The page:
Friday, 17 April 2009

Britain's got issues with the representation of females

Tanya Gold: It wasn't singer Susan Boyle who was ugly on Britain's Got Talent so much as our reaction to her |
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The Guardian

As a follow up to my recent posting about online Britain's Got Talent sensation, Susan Boyle, I'd recommend reading the following Guardian article by Tanya Gold.

In it Gold attacks the negative representation of women in the British media, although I suspect her views are applicable to many other Western media outlets.

It's one the key themes developing in an age of rapid content delivery across numerous platforms on a global scale - how can we ensure that groups and individuals are represented fairly and without malice?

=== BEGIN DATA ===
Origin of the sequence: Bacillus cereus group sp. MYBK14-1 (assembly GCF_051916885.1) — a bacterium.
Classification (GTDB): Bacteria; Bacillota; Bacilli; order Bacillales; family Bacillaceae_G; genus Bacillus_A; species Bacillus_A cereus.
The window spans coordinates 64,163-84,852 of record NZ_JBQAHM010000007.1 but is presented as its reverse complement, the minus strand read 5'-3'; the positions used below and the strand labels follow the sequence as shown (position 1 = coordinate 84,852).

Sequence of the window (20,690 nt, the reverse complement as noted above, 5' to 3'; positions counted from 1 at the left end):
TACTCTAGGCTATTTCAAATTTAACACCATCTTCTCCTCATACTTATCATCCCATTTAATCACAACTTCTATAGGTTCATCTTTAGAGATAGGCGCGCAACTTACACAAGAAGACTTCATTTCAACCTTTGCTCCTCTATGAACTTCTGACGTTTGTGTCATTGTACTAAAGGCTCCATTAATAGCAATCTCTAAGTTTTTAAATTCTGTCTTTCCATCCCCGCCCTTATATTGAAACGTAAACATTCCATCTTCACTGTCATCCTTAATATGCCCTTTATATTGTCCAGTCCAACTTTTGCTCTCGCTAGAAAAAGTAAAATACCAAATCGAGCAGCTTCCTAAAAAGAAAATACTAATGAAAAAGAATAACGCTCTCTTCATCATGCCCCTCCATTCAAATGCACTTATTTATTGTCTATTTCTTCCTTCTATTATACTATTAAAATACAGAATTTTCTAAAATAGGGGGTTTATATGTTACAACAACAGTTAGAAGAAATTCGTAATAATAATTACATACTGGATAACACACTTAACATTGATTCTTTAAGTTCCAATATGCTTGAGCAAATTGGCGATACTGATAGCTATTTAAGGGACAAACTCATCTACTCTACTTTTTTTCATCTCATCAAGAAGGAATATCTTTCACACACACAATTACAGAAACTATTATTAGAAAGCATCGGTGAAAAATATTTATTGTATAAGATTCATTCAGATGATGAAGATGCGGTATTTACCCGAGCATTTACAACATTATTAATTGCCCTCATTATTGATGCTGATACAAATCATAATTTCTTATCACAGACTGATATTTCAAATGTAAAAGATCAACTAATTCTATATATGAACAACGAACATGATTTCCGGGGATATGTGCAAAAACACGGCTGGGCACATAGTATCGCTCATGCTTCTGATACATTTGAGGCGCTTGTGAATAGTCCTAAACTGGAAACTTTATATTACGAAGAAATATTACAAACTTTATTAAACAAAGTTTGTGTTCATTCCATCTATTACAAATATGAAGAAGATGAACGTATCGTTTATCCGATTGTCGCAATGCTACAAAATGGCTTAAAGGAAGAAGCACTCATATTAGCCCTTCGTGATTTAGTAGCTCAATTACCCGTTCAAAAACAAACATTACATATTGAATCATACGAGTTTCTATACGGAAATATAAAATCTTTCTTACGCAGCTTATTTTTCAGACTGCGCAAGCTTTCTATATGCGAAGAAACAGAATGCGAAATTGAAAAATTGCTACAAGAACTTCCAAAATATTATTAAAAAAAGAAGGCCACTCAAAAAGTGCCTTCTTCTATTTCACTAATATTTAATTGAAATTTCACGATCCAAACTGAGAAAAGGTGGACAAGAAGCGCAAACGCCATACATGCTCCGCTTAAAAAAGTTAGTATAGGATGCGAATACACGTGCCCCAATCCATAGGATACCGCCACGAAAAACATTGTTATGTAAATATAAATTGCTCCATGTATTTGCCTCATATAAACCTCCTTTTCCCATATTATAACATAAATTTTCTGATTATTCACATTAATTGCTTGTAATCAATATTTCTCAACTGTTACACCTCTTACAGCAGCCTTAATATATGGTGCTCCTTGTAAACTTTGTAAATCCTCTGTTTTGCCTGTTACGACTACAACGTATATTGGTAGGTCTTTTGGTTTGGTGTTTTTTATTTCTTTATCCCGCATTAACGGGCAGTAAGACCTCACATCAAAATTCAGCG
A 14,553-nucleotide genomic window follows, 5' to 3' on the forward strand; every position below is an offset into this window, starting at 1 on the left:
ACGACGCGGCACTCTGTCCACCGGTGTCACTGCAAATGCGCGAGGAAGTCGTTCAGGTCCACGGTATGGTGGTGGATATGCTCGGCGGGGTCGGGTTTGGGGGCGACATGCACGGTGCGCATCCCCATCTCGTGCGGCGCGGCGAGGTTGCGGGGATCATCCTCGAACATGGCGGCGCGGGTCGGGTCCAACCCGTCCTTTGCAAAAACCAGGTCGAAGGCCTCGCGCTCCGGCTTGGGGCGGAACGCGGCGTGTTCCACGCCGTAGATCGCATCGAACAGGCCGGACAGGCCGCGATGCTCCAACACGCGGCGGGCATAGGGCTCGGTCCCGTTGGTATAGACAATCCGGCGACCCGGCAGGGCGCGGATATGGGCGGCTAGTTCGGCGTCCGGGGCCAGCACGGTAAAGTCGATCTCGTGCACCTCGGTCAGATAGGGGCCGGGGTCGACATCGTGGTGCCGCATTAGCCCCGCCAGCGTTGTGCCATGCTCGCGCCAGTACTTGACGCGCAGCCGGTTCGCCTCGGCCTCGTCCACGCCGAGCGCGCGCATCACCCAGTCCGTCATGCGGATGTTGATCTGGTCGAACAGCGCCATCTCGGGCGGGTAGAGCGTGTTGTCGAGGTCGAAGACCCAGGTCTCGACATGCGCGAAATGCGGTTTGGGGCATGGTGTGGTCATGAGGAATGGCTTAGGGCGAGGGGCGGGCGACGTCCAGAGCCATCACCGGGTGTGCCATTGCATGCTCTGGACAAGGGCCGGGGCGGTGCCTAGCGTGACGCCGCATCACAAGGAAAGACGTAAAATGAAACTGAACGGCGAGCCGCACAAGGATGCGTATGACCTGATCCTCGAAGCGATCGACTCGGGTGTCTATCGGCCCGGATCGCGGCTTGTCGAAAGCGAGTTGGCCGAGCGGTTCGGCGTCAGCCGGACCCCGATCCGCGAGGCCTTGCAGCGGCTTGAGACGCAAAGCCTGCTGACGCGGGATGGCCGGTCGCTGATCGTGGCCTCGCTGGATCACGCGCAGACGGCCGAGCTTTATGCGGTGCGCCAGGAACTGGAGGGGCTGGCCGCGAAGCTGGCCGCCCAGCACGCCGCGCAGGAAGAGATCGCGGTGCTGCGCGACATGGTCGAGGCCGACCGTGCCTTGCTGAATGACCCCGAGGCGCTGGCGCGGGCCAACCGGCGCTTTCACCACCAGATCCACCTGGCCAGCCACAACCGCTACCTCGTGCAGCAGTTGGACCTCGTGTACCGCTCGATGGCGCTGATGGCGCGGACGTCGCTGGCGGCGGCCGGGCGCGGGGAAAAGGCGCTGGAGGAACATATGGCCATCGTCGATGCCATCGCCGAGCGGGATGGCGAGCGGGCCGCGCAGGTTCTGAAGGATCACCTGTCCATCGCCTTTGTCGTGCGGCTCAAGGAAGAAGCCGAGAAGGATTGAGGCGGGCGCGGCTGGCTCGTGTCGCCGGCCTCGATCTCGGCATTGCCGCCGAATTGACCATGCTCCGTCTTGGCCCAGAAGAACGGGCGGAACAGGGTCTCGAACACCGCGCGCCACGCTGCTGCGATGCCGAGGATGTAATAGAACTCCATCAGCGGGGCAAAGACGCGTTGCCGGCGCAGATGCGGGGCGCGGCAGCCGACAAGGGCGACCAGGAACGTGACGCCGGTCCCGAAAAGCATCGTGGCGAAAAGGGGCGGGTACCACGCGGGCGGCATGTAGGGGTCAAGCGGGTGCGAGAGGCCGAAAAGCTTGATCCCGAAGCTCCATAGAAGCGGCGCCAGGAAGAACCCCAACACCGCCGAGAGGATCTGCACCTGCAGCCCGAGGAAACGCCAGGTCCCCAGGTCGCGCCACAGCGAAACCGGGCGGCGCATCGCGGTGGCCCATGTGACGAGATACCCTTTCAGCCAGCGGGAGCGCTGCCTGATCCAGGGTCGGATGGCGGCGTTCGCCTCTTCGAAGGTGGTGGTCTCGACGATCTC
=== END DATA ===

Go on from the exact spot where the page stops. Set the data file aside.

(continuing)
One of the issues that concerns me is the education of parents about controlling web access by their children. While many people may feel that such control is a form of censorship, I'd argue that it's a form of educational protection.

Not infrequently I am shocked by the content students talk about, or try to show me on their iPods or mobile phones. What they find amusing, having been persuaded by unmediated opinion from their peers, is in fact cruel, spiteful and degrading.

If parents and teachers shy away from confronting the darker side of web content, out of embarrassment or concerns for individual liberties, then we should not be surprised to find that subsequent generations, upon whom we will rely in later years, turn out to be far less tolerant and understanding than ourselves.